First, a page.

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Posted by on Jan 29, 2015 in TellMeWhy |

What Is the Primary Goal of Parkour?

What Is the Primary Goal of Parkour?

To know what is the primary goal of parkour we need to know what is parkour? Parkour is a non-competitive sport that involves efficient movement around obstacles. Participants called traceurs (men) and traceuses (women) move through an environment, such as city streets. By vaulting, rolling, running, climbing, and jumping on, over or around obstacles.

One of the primary goal of parkour remains self-improvement and freedom from obstacles — either physical or mental. Traceurs and traceuses train improving both their physical and mental health. Learning to act independently in their environment without the constraints of society’s usual thinking.

The basic moves of parkour got their start long ago in the Eastern martial arts, like ninjutsu. In the 1920’s, Georges Hébert began to teach these moves as part of French military training. Frenchman David Belle expanded on this work in the late 1980’s when he founded the Yamakasi group, which was the first group dedicated to parkour.

The name “parkour” comes from “le parcours,” the term David Belle’s father, Raymond Belle, used to describe his French military training. The classic obstacle course training method used by the French was known as “parcours du combattant.”

Parkour developed from a training method into a sport focused on gracefully overcoming obstacles within one’s path by adapting one’s movements to the environment.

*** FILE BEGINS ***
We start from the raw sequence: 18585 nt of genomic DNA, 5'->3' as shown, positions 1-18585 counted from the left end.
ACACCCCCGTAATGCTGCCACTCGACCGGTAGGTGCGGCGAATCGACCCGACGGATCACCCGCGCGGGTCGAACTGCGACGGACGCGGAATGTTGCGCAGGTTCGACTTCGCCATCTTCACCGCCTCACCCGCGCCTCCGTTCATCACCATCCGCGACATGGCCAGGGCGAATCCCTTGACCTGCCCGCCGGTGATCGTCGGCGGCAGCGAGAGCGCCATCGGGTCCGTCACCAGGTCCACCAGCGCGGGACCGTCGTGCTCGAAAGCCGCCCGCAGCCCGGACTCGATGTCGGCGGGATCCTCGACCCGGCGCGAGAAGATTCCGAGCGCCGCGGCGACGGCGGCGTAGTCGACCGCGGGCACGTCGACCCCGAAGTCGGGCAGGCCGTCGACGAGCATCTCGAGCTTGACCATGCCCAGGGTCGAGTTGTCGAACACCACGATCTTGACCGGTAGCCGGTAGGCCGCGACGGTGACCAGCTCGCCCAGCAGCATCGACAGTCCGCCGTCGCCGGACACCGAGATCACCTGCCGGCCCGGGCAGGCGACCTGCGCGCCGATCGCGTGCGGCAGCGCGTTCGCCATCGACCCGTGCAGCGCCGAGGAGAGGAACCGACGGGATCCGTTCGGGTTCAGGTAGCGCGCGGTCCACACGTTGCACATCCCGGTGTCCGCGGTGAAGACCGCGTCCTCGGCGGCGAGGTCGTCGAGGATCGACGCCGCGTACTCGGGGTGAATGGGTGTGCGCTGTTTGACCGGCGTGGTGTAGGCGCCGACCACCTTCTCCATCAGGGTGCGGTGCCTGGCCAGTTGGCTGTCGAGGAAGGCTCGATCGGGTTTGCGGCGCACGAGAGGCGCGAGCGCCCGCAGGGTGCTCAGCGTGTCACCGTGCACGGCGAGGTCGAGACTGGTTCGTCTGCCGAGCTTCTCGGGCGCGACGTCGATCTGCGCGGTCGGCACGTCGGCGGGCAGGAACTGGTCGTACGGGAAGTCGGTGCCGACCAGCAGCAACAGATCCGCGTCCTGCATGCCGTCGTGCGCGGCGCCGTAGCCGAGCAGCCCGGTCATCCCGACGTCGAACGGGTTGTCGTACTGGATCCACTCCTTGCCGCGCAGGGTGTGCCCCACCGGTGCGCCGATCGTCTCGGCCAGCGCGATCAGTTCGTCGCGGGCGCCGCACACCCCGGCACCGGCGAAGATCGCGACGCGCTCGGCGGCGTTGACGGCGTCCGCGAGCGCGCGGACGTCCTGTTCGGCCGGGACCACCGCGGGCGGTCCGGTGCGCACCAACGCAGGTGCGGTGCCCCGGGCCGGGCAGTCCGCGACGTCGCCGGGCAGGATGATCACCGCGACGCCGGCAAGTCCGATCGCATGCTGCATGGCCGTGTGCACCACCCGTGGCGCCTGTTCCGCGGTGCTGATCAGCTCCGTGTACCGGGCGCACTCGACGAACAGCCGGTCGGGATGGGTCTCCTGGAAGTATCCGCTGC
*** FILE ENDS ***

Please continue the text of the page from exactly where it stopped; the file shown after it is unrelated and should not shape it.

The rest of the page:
Although parkour moves may look like dangerous tricks, the discipline actually discourages reckless behavior and dangerous stunts. Instead, it focuses on safety and personal responsibility. The parkour moves that look so easy when performed by professionals are actually difficult moves that only come about successfully after lengthy training and practice.

Although its development largely occurred in France, parkour is now an international discipline with traceurs and traceuses practicing all over the world. In the English-speaking world, parkour was given another name: free-running.

Today, though, parkour and free-running are often considered two different disciplines. Parkour is more rigid in its focus on never moving backward and being practical and efficient. Free-running, however, allows moves in any direction purely for artistic purposes.

Content for this question contributed by Darrow Sprague, resident of Hayward, Alameda County, California, USA